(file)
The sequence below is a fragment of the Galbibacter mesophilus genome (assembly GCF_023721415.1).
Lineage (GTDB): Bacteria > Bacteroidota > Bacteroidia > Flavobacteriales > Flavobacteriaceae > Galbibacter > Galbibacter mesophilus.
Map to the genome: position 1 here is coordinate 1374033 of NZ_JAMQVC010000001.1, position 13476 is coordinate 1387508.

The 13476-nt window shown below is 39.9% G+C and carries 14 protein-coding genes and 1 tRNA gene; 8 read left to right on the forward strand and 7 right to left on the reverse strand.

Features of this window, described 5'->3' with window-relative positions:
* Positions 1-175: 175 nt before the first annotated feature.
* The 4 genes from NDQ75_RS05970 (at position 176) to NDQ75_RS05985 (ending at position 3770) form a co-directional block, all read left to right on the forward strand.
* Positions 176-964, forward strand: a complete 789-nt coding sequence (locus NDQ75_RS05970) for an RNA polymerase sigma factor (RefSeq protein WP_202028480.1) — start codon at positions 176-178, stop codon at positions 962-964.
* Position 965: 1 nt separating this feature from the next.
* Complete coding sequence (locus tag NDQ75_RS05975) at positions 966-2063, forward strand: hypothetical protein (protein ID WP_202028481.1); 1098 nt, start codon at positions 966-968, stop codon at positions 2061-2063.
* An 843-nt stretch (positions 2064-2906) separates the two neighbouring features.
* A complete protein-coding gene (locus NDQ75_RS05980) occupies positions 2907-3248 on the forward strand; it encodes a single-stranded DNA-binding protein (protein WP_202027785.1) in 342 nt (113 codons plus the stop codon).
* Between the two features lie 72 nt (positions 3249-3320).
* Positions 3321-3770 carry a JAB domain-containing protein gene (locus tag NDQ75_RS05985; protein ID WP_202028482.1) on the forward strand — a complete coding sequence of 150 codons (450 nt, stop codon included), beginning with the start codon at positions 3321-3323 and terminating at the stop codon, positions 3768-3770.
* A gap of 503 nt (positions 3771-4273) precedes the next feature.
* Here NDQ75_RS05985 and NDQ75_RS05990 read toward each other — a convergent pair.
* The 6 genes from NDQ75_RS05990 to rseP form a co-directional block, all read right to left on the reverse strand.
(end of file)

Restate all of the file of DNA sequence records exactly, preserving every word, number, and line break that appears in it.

The sequence below is a fragment of the Galbibacter mesophilus genome (assembly GCF_023721415.1).
Lineage (GTDB): Bacteria > Bacteroidota > Bacteroidia > Flavobacteriales > Flavobacteriaceae > Galbibacter > Galbibacter mesophilus.
Map to the genome: position 1 here is coordinate 1374033 of NZ_JAMQVC010000001.1, position 13476 is coordinate 1387508.

The 13476-nt window shown below is 39.9% G+C and carries 14 protein-coding genes and 1 tRNA gene; 8 read left to right on the forward strand and 7 right to left on the reverse strand.

Features of this window, described 5'->3' with window-relative positions:
* Positions 1-175: 175 nt before the first annotated feature.
* The 4 genes from NDQ75_RS05970 (at position 176) to NDQ75_RS05985 (ending at position 3770) form a co-directional block, all read left to right on the forward strand.
* Positions 176-964, forward strand: a complete 789-nt coding sequence (locus NDQ75_RS05970) for an RNA polymerase sigma factor (RefSeq protein WP_202028480.1) — start codon at positions 176-178, stop codon at positions 962-964.
* Position 965: 1 nt separating this feature from the next.
* Complete coding sequence (locus tag NDQ75_RS05975) at positions 966-2063, forward strand: hypothetical protein (protein ID WP_202028481.1); 1098 nt, start codon at positions 966-968, stop codon at positions 2061-2063.
* An 843-nt stretch (positions 2064-2906) separates the two neighbouring features.
* A complete protein-coding gene (locus NDQ75_RS05980) occupies positions 2907-3248 on the forward strand; it encodes a single-stranded DNA-binding protein (protein WP_202027785.1) in 342 nt (113 codons plus the stop codon).
* Between the two features lie 72 nt (positions 3249-3320).
* Positions 3321-3770 carry a JAB domain-containing protein gene (locus tag NDQ75_RS05985; protein ID WP_202028482.1) on the forward strand — a complete coding sequence of 150 codons (450 nt, stop codon included), beginning with the start codon at positions 3321-3323 and terminating at the stop codon, positions 3768-3770.
* A gap of 503 nt (positions 3771-4273) precedes the next feature.
* Here NDQ75_RS05985 and NDQ75_RS05990 read toward each other — a convergent pair.
* The 6 genes from NDQ75_RS05990 to rseP form a co-directional block, all read right to left on the reverse strand.